Sofia Vergara’s ex-fiancé may have to answer more legal questions

A judge has indicated he is set to order Sofia Vergara’s former fiancé – who has sued the Beverly Hills reproductive center where the ex-couple created embryos in anticipation of having a family – to answer further questions from the lawyers of the establishment and to pay a fine of more than $2,000.

Los Angeles Superior Court Judge Stephen Goorvitch on Friday issued an interim ruling saying he was bending to grant a motion by attorneys for ART Reproductive Services LLC to force Nick Loeb to sit for the additional investigations. The $2,110 fine, if imposed, would be used to compensate defense attorneys for their work on the motion.

The judge is due to hear arguments on Monday before making a final ruling.

In the negligence suit filed in June 2020, Loeb says he and Vergara started their relationship in 2010, got engaged in 2012 and then began discussing their plans to start a family. They agreed to create embryos at ART through in vitro fertilization, according to his court documents.

After the first round of IVF, a surrogate was unable to produce a child with two embryos, so Loeb and Vergara consulted ART about a second round of treatments in November 2013 which produced two more embryos. , according to Loeb.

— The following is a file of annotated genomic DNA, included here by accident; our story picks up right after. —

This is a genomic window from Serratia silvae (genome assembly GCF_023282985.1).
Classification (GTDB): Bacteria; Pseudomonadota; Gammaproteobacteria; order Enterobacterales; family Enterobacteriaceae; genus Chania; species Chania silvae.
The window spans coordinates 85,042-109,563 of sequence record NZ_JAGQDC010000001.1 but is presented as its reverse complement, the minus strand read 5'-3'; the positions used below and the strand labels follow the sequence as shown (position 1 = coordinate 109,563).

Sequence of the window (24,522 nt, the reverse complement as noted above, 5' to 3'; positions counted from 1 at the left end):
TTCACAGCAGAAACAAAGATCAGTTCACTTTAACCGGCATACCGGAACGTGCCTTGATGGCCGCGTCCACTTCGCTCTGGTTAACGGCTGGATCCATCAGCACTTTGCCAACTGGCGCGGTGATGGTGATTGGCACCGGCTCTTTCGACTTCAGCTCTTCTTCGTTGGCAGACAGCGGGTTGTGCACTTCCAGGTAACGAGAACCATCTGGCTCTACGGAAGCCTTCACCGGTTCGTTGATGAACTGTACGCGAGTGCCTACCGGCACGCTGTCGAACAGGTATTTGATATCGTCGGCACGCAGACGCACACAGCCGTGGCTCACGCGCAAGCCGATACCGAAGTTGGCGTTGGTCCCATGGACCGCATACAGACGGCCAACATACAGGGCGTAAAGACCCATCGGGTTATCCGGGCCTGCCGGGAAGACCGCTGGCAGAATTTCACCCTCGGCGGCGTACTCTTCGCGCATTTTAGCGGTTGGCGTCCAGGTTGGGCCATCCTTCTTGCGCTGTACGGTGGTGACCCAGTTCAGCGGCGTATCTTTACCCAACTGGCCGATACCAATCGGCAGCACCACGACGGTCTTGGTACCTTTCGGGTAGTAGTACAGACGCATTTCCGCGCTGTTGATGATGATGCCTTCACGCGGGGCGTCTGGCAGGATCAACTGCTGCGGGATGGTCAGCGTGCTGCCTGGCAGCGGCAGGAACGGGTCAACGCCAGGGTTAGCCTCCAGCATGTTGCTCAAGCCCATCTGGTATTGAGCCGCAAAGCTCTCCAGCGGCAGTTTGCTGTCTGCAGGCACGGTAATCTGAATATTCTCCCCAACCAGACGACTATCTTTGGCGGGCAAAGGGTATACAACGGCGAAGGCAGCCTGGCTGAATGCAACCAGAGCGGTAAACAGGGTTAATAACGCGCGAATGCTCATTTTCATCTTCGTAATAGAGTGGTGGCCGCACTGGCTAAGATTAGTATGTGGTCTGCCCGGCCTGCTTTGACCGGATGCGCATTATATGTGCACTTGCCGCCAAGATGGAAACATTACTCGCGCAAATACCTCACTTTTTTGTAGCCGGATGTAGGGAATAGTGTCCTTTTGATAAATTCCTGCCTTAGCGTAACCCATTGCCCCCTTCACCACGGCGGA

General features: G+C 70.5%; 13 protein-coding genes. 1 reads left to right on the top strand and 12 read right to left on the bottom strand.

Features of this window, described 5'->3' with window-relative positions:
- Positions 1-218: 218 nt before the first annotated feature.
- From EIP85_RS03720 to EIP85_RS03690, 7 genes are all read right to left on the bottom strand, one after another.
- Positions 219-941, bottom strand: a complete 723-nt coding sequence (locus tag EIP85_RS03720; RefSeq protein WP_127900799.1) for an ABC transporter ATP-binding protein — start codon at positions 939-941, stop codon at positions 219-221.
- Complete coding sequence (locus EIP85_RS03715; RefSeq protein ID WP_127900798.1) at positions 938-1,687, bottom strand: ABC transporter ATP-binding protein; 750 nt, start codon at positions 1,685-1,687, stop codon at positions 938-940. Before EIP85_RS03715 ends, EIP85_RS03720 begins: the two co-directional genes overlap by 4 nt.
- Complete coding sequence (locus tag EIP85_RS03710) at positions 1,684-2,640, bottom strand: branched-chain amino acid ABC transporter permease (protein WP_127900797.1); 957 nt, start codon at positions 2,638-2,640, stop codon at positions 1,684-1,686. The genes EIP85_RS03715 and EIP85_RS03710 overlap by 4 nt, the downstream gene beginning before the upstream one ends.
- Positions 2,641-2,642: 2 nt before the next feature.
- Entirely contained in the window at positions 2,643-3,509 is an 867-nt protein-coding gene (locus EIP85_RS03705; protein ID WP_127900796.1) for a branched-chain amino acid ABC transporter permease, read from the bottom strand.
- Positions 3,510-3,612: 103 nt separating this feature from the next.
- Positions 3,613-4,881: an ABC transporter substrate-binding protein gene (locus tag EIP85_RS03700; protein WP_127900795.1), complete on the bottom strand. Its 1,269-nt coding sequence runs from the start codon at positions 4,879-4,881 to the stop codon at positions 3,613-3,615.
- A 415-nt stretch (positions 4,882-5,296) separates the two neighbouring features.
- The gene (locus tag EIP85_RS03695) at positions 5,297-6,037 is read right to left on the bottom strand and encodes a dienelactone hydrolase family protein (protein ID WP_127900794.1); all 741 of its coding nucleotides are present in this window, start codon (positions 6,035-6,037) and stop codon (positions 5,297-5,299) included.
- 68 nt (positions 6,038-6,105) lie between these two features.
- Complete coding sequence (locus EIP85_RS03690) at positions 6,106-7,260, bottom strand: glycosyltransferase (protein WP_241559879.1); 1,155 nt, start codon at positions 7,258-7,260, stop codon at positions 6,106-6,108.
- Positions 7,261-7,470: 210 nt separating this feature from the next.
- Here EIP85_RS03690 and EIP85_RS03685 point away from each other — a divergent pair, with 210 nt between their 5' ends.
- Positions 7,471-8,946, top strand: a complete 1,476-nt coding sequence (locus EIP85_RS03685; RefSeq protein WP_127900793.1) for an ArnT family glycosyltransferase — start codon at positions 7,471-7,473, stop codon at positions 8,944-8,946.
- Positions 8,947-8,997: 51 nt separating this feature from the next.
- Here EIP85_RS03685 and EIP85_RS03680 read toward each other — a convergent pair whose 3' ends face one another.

However, the directive on the ART form did not give Loeb and Vergara the ability to decide what would happen to the embryos if the couple separated or storage fees were not paid, a violation of the health code and of state security, according to Loeb.

Vergara didn’t pay the storage fees and Loeb ended up paying them, he says.

Loeb and Vergara also did not receive legal advice or advice to speak to attorneys before signing the forms, according to Loeb.

ART Center attorneys wanted to ask Loeb questions during his deposition about his living children and his relationship to them, but Loeb’s attorney told him not to answer, according to the judge’s interim ruling.

“That alone compels the court to grant this motion,” Goorvitch wrote. “The law is clear that an attorney cannot order a client not to answer a question during deposition unless it involves issues such as privilege or trade secrecy.”

Loeb also made her relationship with her children an issue in her lawsuit, saying her sense of loss at not being able to have a relationship with unborn children is a component of her emotional distress.

“Therefore, (ART Center) has the right to investigate her relationship with her living children to determine the merits of this claim for damages,” Goorvitch wrote.

Among the questions the facility’s attorneys want to ask Loeb are how often he sees his children in person, who their birth mother is, who has legal custody of them, does he have a visits established with them, what their sexes are and was there Loeb present for their birthdays and school performances.

In his court papers, Loeb’s attorney, Vip Bhola, said that since Loeb had received death threats because of his pro-life beliefs and Vergara’s popularity, “he’s not going to expose his children living at this risk”.

In a separate lawsuit, Vergara, now 49, sued Loeb in February 2016, seeking a court order stating that any attempt by Loeb, now 46, to bring the embryos to term would be a breach of their original contract. Vergara won this case in March 2021.

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